Please take a moment to review Hachette Book Group's updated Privacy Policy: read the updated policy here.

Called to Account

Called to Account

In a recent study of 61 hospitals, it was found that they bought 21 different types of A4 paper, 652 different kinds of surgical gloves and 1751 different cannulas.

Police forces could cut the cost of their uniforms by over 30 per cent if they all bought the same one. But they disagree on how many pockets they need.

Having committed to buy two new aircraft carriers, the MOD realised it didn’t have the funds to buy them. The delayed delivery cost an additional £1.6 billion.

We’ve spent £500 million on an abandoned project to centralise 999 calls, £3.5 billion on privatising the Work Programme, £700 million on implementing Universal Credit (used by 18,000 people), £20 billion on medical negligence claims, £70 billion (and counting) dealing with nuclear waste at Sellafield, and countless millions on IT investments in the BBC, the Home Office, the NHS . . .

Waste is everywhere.

Fighting against this waste is the Public Accounts Committee, which oversees some £700 billion of public spending every year. As its chair from 2010-15, Margaret Hodge knows the excesses of government bodies better than anyone. Conversational, witty, engaging and packed with anecdotes and insights about the biggest political figures of our time, Called to Account shines a light on some of the most fascinating – and alarming – issues that face Britain today.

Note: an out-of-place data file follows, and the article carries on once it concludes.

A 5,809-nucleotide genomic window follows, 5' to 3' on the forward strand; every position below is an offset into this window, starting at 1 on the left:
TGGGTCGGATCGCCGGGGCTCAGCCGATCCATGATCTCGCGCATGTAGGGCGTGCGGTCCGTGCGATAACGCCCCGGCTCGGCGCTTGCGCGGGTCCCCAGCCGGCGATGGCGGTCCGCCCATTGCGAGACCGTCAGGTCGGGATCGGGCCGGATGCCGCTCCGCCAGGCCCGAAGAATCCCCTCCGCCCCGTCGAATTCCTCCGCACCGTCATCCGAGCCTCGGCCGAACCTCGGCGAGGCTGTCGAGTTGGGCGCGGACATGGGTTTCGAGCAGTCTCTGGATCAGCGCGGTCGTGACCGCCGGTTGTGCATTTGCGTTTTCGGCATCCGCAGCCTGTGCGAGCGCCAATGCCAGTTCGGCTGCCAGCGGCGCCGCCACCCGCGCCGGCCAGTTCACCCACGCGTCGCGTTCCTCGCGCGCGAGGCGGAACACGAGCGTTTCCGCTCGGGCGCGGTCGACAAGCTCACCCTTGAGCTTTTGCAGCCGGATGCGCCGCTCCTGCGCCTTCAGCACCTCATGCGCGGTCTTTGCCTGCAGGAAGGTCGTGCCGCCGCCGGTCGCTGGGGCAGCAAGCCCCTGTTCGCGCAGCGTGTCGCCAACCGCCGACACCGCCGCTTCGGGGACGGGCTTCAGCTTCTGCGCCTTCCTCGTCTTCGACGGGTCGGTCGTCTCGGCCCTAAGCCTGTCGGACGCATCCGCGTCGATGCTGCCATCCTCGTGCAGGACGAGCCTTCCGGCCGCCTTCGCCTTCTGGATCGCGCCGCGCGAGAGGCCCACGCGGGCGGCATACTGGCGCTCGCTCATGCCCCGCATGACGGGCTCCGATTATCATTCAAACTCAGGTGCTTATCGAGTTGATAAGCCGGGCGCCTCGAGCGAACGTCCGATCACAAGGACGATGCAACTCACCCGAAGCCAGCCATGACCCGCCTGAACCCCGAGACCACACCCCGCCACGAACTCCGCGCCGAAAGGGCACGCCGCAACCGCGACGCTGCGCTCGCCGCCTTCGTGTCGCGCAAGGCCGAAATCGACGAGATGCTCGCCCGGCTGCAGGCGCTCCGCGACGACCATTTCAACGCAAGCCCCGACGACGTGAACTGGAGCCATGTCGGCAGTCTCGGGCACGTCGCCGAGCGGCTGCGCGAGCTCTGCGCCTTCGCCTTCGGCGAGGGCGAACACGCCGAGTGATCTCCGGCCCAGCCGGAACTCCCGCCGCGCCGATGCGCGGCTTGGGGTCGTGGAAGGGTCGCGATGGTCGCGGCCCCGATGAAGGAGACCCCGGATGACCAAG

Read More

Genre: Society & Social Sciences / Politics & Government

On Sale: 6th April 2017

Price: £9.99

ISBN-13: 9780349142012

Reviews

The only figure in public life making a robust moral case for the honest payment of tax is Margaret Hodge
Zoë Williams, Guardian
She is fearless, feisty, sharp as a tack and at the top of her game
Lynn Barber, Sunday Times
She's a bit like a tarantula: you don't want to become intimate with it but you admire its danger and grace
Anonymous Conservative member of the Public Accounts Committee
A shocking exposé of corporate misbehaviour and government waste, it has not had the attention it deserves
Chris Mullin, Observer